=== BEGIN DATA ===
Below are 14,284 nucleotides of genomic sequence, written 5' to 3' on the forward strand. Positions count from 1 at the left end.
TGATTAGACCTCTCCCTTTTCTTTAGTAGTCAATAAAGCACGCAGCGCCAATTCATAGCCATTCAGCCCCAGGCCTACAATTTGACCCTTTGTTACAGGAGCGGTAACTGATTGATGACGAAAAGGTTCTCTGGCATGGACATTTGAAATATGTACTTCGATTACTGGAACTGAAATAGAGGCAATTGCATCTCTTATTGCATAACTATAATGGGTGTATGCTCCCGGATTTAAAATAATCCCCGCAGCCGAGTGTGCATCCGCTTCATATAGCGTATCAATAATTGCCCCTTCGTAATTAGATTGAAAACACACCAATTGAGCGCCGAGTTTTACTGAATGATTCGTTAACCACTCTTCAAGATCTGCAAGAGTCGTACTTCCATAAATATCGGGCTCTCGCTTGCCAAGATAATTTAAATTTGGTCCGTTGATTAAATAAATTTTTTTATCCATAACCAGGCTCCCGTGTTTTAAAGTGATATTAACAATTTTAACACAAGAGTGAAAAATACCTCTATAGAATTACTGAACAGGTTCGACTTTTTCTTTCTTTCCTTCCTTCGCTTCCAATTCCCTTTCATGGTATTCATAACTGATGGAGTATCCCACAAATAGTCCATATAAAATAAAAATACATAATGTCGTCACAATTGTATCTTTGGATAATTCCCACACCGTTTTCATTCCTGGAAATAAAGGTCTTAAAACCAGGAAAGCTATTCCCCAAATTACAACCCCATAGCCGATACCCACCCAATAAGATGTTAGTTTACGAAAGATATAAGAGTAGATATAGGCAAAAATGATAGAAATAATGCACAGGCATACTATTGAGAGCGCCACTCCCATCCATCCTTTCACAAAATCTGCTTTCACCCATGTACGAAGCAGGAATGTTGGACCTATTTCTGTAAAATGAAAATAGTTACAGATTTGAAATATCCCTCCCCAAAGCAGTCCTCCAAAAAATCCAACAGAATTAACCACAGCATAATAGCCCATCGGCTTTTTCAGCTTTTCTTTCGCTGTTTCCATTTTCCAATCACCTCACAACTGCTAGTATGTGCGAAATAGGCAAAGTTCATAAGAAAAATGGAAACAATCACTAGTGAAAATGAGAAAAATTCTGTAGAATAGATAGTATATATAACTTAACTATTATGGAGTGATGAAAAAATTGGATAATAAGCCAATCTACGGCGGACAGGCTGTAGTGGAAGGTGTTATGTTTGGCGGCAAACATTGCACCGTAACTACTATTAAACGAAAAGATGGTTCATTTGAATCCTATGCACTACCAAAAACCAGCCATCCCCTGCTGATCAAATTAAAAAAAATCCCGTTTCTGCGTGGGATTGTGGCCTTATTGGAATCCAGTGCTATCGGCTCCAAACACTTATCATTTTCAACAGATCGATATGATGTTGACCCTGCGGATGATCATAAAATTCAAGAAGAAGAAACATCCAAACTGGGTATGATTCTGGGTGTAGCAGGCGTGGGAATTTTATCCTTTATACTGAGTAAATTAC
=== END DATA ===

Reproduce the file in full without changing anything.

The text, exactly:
Below are 14,284 nucleotides of genomic sequence, written 5' to 3' on the forward strand. Positions count from 1 at the left end.
TGATTAGACCTCTCCCTTTTCTTTAGTAGTCAATAAAGCACGCAGCGCCAATTCATAGCCATTCAGCCCCAGGCCTACAATTTGACCCTTTGTTACAGGAGCGGTAACTGATTGATGACGAAAAGGTTCTCTGGCATGGACATTTGAAATATGTACTTCGATTACTGGAACTGAAATAGAGGCAATTGCATCTCTTATTGCATAACTATAATGGGTGTATGCTCCCGGATTTAAAATAATCCCCGCAGCCGAGTGTGCATCCGCTTCATATAGCGTATCAATAATTGCCCCTTCGTAATTAGATTGAAAACACACCAATTGAGCGCCGAGTTTTACTGAATGATTCGTTAACCACTCTTCAAGATCTGCAAGAGTCGTACTTCCATAAATATCGGGCTCTCGCTTGCCAAGATAATTTAAATTTGGTCCGTTGATTAAATAAATTTTTTTATCCATAACCAGGCTCCCGTGTTTTAAAGTGATATTAACAATTTTAACACAAGAGTGAAAAATACCTCTATAGAATTACTGAACAGGTTCGACTTTTTCTTTCTTTCCTTCCTTCGCTTCCAATTCCCTTTCATGGTATTCATAACTGATGGAGTATCCCACAAATAGTCCATATAAAATAAAAATACATAATGTCGTCACAATTGTATCTTTGGATAATTCCCACACCGTTTTCATTCCTGGAAATAAAGGTCTTAAAACCAGGAAAGCTATTCCCCAAATTACAACCCCATAGCCGATACCCACCCAATAAGATGTTAGTTTACGAAAGATATAAGAGTAGATATAGGCAAAAATGATAGAAATAATGCACAGGCATACTATTGAGAGCGCCACTCCCATCCATCCTTTCACAAAATCTGCTTTCACCCATGTACGAAGCAGGAATGTTGGACCTATTTCTGTAAAATGAAAATAGTTACAGATTTGAAATATCCCTCCCCAAAGCAGTCCTCCAAAAAATCCAACAGAATTAACCACAGCATAATAGCCCATCGGCTTTTTCAGCTTTTCTTTCGCTGTTTCCATTTTCCAATCACCTCACAACTGCTAGTATGTGCGAAATAGGCAAAGTTCATAAGAAAAATGGAAACAATCACTAGTGAAAATGAGAAAAATTCTGTAGAATAGATAGTATATATAACTTAACTATTATGGAGTGATGAAAAAATTGGATAATAAGCCAATCTACGGCGGACAGGCTGTAGTGGAAGGTGTTATGTTTGGCGGCAAACATTGCACCGTAACTACTATTAAACGAAAAGATGGTTCATTTGAATCCTATGCACTACCAAAAACCAGCCATCCCCTGCTGATCAAATTAAAAAAAATCCCGTTTCTGCGTGGGATTGTGGCCTTATTGGAATCCAGTGCTATCGGCTCCAAACACTTATCATTTTCAACAGATCGATATGATGTTGACCCTGCGGATGATCATAAAATTCAAGAAGAAGAAACATCCAAACTGGGTATGATTCTGGGTGTAGCAGGCGTGGGAATTTTATCCTTTATACTGAGTAAATTAC